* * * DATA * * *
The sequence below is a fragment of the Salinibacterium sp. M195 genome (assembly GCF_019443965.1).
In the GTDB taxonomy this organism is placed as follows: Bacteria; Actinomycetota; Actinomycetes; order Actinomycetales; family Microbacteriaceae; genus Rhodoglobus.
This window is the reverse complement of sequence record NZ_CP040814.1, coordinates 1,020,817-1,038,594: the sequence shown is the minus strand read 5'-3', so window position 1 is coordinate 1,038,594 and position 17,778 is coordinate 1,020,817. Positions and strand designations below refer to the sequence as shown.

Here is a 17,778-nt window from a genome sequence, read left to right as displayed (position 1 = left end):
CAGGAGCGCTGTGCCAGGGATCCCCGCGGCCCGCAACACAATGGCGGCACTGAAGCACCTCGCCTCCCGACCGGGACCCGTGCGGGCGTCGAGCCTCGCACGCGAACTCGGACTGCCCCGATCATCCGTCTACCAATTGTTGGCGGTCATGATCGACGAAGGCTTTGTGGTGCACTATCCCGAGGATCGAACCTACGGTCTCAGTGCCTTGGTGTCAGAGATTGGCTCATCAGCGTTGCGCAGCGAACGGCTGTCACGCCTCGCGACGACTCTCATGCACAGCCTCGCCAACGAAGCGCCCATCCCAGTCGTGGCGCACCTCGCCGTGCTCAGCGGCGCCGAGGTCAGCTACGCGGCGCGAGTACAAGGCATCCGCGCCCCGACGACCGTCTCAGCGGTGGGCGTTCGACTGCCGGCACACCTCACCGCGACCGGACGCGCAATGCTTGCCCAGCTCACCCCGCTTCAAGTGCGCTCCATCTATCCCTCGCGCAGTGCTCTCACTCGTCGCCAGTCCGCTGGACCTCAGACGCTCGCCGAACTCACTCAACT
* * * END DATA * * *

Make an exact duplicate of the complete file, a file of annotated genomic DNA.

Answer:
The sequence below is a fragment of the Salinibacterium sp. M195 genome (assembly GCF_019443965.1).
In the GTDB taxonomy this organism is placed as follows: Bacteria; Actinomycetota; Actinomycetes; order Actinomycetales; family Microbacteriaceae; genus Rhodoglobus.
This window is the reverse complement of sequence record NZ_CP040814.1, coordinates 1,020,817-1,038,594: the sequence shown is the minus strand read 5'-3', so window position 1 is coordinate 1,038,594 and position 17,778 is coordinate 1,020,817. Positions and strand designations below refer to the sequence as shown.

Here is a 17,778-nt window from a genome sequence, read left to right as displayed (position 1 = left end):
CAGGAGCGCTGTGCCAGGGATCCCCGCGGCCCGCAACACAATGGCGGCACTGAAGCACCTCGCCTCCCGACCGGGACCCGTGCGGGCGTCGAGCCTCGCACGCGAACTCGGACTGCCCCGATCATCCGTCTACCAATTGTTGGCGGTCATGATCGACGAAGGCTTTGTGGTGCACTATCCCGAGGATCGAACCTACGGTCTCAGTGCCTTGGTGTCAGAGATTGGCTCATCAGCGTTGCGCAGCGAACGGCTGTCACGCCTCGCGACGACTCTCATGCACAGCCTCGCCAACGAAGCGCCCATCCCAGTCGTGGCGCACCTCGCCGTGCTCAGCGGCGCCGAGGTCAGCTACGCGGCGCGAGTACAAGGCATCCGCGCCCCGACGACCGTCTCAGCGGTGGGCGTTCGACTGCCGGCACACCTCACCGCGACCGGACGCGCAATGCTTGCCCAGCTCACCCCGCTTCAAGTGCGCTCCATCTATCCCTCGCGCAGTGCTCTCACTCGTCGCCAGTCCGCTGGACCTCAGACGCTCGCCGAACTCACTCAACT